Immediately after a first pregnancy in untransfused RhD-negative women who deliver an ABO compatible D-positive infant, anti-D is found in approximately 1%; in about half of these, anti-D is detectable between 34 and 40 weeks’ gestation1. The incidence of detectable anti-D in these women increases to 4–9% if samples are tested at 6 months post-delivery; the chance of immunisation is related to the magnitude of TPH1. As stated above, the frequency with which anti-D is detected after a second RhD-positive ABO compatible pregnancy is about 17%, indicating the real rate of immunisation after one pregnancy with an RhD-positive infant, i.e. primary immunisation occurred in most of these women during the first pregnancy.
SUPPRESSION OF Rh IMMUNISATION
Although it has been known for some time, from studies in experimental animals, that the passive administration of specific antibody can suppress immunisation to an antigen given at the same time, evidence of suppression of RhD immunisation by anti-D only started to become available in the early 1960s. In 1961, Stern3 administered RhD-positive red cells coated with anti-D to 16 RhD-negative volunteers and none developed anti-D. Subsequently, 10 of the subjects were given RhD-positive red cells without anti-D and five became immunised to the D antigen, thus proving that passive anti-D can suppress primary immunisation to the RhD antigen.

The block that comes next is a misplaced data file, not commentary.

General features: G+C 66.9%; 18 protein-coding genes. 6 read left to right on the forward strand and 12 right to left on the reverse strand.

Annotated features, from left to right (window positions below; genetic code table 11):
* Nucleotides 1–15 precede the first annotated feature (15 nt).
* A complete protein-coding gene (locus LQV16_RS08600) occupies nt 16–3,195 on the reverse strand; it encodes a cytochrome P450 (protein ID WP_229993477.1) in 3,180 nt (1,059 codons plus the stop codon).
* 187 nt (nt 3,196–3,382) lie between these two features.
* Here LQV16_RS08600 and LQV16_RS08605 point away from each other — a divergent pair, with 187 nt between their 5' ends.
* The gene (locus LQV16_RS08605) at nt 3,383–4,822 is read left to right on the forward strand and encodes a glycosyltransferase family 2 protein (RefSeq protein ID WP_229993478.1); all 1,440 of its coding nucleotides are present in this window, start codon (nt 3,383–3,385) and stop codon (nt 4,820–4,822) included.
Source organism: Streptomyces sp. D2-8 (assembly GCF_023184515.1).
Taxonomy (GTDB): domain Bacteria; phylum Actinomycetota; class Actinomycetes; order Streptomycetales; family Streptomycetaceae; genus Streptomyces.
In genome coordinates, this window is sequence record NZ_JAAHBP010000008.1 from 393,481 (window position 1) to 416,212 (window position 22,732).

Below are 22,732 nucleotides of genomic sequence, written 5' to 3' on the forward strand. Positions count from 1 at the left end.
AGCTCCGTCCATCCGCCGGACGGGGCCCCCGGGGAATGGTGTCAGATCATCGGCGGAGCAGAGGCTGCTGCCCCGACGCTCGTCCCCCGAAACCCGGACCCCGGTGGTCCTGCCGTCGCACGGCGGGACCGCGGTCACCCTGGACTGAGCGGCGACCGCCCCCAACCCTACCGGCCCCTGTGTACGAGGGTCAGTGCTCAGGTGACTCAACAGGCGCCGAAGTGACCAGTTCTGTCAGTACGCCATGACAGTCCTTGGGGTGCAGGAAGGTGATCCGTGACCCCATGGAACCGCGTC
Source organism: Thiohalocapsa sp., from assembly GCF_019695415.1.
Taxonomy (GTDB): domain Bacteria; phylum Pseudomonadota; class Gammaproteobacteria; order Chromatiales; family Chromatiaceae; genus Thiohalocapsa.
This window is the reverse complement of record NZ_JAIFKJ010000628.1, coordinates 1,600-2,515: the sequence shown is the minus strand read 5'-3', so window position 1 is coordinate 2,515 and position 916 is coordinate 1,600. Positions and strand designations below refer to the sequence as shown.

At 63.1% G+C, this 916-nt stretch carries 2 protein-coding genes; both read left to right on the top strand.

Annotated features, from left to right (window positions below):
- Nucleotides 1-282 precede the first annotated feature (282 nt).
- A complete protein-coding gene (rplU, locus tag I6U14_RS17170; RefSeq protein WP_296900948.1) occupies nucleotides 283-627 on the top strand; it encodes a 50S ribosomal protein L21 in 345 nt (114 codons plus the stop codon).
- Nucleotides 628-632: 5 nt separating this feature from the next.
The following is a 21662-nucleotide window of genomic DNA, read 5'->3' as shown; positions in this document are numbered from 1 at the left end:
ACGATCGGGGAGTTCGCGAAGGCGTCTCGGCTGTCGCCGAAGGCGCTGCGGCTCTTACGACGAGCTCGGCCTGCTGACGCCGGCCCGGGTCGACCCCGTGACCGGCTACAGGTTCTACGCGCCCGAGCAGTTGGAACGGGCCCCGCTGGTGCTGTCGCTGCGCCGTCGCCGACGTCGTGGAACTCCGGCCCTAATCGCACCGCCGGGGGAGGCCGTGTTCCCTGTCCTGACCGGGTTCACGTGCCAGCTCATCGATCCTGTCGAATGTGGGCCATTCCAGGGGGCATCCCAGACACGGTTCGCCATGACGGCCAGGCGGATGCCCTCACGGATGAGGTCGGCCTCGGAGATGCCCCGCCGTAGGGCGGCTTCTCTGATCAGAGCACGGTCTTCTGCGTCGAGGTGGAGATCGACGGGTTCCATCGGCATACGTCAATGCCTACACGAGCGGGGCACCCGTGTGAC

In the 1960s it was known that ABO incompatibility protected partially against RhD immunisation, i.e. RhD-negative mothers who delivered an RhD-positive infant were less likely to develop anti-D if they had ABO antibodies against their infant (e.g. mother group O, infant group A). It was therefore assumed by workers in Liverpool and in the USA that if IgM anti-D, which cannot cross the placenta, is given to mothers before delivery, the RhD-positive fetal red cells that cross the placental barrier during delivery would be destroyed by the passive antibodies in the mother and primary immunisation to the RhD-positive red cells would be suppressed4. However, IgM anti-D did not prevent RhD immunisation and it was soon shown by the two groups in the UK and the USA that IgG anti-D, when given intramuscularly (i.m.) could suppress immunisation to the RhD antigen5–7. As it had been shown that TPH occurs mainly at delivery, the two groups were able to demonstrate in clinical trials on Rh-negative mothers that concentrates of anti-D IgG would suppress RhD immunisation if given soon after delivery8,9.